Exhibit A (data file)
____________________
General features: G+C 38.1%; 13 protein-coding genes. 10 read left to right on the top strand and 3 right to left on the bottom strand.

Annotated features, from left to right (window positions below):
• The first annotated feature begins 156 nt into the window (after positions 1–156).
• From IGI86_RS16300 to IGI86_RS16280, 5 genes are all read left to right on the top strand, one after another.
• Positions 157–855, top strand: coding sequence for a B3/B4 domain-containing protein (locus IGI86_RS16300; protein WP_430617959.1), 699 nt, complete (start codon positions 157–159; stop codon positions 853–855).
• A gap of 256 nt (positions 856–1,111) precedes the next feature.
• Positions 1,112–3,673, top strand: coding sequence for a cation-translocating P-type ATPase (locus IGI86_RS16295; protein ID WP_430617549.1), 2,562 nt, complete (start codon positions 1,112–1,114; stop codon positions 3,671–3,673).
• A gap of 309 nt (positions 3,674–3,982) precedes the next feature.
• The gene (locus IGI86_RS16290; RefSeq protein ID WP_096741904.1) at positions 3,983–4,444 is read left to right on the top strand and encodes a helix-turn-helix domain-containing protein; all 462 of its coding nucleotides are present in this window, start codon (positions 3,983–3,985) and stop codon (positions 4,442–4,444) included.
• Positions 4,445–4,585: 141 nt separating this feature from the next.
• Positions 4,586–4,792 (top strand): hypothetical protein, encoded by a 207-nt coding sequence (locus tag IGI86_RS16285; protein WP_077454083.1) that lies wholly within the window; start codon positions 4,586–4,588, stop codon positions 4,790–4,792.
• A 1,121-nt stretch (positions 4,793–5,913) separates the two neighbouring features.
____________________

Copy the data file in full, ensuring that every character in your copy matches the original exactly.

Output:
General features: G+C 38.1%; 13 protein-coding genes. 10 read left to right on the top strand and 3 right to left on the bottom strand.

Annotated features, from left to right (window positions below):
• The first annotated feature begins 156 nt into the window (after positions 1–156).
• From IGI86_RS16300 to IGI86_RS16280, 5 genes are all read left to right on the top strand, one after another.
• Positions 157–855, top strand: coding sequence for a B3/B4 domain-containing protein (locus IGI86_RS16300; protein WP_430617959.1), 699 nt, complete (start codon positions 157–159; stop codon positions 853–855).
• A gap of 256 nt (positions 856–1,111) precedes the next feature.
• Positions 1,112–3,673, top strand: coding sequence for a cation-translocating P-type ATPase (locus IGI86_RS16295; protein ID WP_430617549.1), 2,562 nt, complete (start codon positions 1,112–1,114; stop codon positions 3,671–3,673).
• A gap of 309 nt (positions 3,674–3,982) precedes the next feature.
• The gene (locus IGI86_RS16290; RefSeq protein ID WP_096741904.1) at positions 3,983–4,444 is read left to right on the top strand and encodes a helix-turn-helix domain-containing protein; all 462 of its coding nucleotides are present in this window, start codon (positions 3,983–3,985) and stop codon (positions 4,442–4,444) included.
• Positions 4,445–4,585: 141 nt separating this feature from the next.
• Positions 4,586–4,792 (top strand): hypothetical protein, encoded by a 207-nt coding sequence (locus tag IGI86_RS16285; protein WP_077454083.1) that lies wholly within the window; start codon positions 4,586–4,588, stop codon positions 4,790–4,792.
• A 1,121-nt stretch (positions 4,793–5,913) separates the two neighbouring features.